Workshop 2

Dynamics of regional governance : competition or complementarity between territories ? 

2nd Lille Jean Monnet Workshop (2JML)

► Wednesday 7th December 2016

This workshop addresses the capacity building of regional authorities and articulation with other decision-making levels (States, metropolises, EU institutions). What place for regions in today's European multi-level governance system?

Registrations are closed! 


(click to download the programme in pdf)

  • 9h00 : Opening and presentation


  • 9h15 : From decentralisation to recentralisation in Central and Eastern Europe : case study Romania
    Ioan Horga (Univ. Oradea, Chaire Jean Monnet, Romania)
    (Click to see presentation)

In the Central and Eastern Europe, during the accession process and after they became members of the European Union the States played an important role in the process of decentralization at the local and the regional level. Although the process was not complete; in the context of the financial crisis, these States started to develop a recentralization process that decreased the competences of local and regional authorities. The paper argues that undeniably in the field of regional policy, the States from Central and Eastern Europe represent the most important partner of the European Commission to implement the regional policy. However, this role has different issues, coming from the particularity of each State from this region. The case of Romania has interesting particularities.


  • 9h45 to 10h15 : City regionalism and regional development in England
    Olivier Sykes (Univ. Liverpool, England) 
    (Click to see presentation)

From the 19th century onwards urbanisation strongly marked the development of Great Britain. A majority of the population was already concentrated into urban areas before the end of the century. In-keeping with trends in many countries structures of local government were reformed to progressively address the representative, economic, social and physical/environmental needs of expanding urban areas. Major reform in the 1970s introduced a scale of Metropolitan Counties in the largest English conurbations to address key strategic planning and development issues.  However, these were abolished in the 1980s under the regime of Margaret Thatcher. In the 1990s and early 2000s regional development and spatial planning structures emerged at the scale of ‘standard regions’ larger than the metropolitan scale. Yet from the mid-2000s onwards the city-regional scale again rose to prominence in the work of researchers and through initiatives driven by local government cooperation in certain large metropolitan areas – notably Manchester. Since 2010 new structures called Combined Authorities have slowly emerged to oversee development at city-regional scale in a number of large conurbations. City regions have also been given prominence by state actions designed to address regional development disparities such as the so-called Northern Powerhouse initiative. This presentation will consider where the current wave of metropolitanisation initiatives fits into the history and trajectory of city and regional development in England and whether it represents a departure from previous approaches and models.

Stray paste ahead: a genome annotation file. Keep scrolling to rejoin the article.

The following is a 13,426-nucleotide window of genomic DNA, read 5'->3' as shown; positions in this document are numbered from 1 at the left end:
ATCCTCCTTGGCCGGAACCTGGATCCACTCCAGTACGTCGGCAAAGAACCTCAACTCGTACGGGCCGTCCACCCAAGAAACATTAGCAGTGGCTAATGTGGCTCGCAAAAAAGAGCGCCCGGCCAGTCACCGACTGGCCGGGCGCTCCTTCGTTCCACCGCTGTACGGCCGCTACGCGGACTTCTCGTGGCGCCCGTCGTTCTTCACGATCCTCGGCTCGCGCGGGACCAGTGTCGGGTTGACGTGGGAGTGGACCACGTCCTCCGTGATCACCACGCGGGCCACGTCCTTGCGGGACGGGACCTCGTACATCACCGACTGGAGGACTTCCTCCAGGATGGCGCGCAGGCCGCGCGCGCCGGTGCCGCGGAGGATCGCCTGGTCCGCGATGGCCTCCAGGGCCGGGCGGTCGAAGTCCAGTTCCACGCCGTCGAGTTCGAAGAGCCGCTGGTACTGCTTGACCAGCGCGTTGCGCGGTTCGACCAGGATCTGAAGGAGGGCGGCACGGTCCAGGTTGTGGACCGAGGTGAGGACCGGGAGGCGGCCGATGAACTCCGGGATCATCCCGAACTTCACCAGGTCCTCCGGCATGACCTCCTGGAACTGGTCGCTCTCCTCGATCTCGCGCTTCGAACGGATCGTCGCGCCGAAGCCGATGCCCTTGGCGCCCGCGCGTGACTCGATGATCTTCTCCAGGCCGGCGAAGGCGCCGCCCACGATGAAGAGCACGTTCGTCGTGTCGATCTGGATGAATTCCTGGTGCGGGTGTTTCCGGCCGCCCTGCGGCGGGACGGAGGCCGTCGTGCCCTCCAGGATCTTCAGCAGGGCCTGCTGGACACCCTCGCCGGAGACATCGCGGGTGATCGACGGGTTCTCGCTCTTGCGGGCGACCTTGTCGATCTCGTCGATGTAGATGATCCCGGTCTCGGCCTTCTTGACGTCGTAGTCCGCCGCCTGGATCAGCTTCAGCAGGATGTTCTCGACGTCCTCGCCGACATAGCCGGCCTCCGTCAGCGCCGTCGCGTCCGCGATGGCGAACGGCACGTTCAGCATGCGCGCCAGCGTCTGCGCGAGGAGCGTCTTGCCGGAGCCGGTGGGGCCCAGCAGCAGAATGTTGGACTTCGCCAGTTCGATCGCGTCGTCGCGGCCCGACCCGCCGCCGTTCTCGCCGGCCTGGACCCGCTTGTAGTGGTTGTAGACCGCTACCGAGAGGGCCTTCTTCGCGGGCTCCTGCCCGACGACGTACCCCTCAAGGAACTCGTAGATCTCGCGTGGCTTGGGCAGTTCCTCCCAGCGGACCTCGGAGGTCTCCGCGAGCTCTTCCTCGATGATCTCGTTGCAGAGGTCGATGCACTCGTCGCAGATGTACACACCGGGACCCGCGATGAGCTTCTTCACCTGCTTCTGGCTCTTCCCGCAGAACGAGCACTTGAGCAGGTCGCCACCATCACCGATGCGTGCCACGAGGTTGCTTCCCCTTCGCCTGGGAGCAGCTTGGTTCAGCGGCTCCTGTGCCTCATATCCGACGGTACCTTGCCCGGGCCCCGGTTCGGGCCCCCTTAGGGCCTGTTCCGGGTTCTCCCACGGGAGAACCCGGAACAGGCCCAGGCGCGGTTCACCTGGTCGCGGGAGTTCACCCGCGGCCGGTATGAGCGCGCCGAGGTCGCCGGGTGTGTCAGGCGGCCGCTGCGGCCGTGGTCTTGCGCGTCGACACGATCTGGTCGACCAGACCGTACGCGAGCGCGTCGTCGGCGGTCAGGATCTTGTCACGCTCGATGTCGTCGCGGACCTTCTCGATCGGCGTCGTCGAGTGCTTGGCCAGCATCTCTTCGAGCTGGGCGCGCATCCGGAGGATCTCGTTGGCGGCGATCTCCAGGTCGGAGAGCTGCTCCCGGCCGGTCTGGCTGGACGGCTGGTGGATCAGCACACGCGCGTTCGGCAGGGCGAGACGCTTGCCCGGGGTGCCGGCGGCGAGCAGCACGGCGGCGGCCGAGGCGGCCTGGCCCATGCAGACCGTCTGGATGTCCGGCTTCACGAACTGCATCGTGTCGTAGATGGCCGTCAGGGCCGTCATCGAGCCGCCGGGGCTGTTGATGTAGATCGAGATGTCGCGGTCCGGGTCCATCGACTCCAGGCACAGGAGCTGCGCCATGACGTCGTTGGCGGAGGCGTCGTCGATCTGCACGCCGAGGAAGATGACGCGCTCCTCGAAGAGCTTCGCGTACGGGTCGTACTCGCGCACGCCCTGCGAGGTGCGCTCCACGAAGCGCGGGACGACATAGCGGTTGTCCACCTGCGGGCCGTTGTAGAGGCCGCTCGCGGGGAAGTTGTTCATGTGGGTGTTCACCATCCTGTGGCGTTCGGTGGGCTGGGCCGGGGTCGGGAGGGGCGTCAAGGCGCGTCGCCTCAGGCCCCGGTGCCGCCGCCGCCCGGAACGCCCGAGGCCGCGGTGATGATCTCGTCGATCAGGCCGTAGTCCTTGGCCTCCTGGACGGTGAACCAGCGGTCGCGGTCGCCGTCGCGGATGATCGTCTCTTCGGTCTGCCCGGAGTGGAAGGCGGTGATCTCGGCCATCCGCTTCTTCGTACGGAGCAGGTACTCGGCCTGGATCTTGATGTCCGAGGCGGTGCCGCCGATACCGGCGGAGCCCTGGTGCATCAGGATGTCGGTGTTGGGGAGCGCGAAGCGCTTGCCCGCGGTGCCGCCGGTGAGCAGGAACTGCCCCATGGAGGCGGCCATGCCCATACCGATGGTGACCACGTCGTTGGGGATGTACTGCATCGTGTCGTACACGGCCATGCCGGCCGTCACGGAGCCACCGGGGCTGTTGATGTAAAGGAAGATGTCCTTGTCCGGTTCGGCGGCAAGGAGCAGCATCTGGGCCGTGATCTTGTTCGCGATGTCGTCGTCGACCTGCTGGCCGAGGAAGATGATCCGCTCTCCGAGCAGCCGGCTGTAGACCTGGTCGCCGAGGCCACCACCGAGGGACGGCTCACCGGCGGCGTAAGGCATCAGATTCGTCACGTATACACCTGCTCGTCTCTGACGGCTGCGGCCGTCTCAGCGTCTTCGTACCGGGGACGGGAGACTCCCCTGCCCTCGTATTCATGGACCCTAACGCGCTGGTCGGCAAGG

10h15 to 10h30 : Break 

  • 10h30 : The Federative Republic of Brazil : regions, regionalism and foreign policy
    Marcelo De Almeida Medeiros (Federal Univ. Pernambouco, Recife, Brazil)
    (Click to see presentation)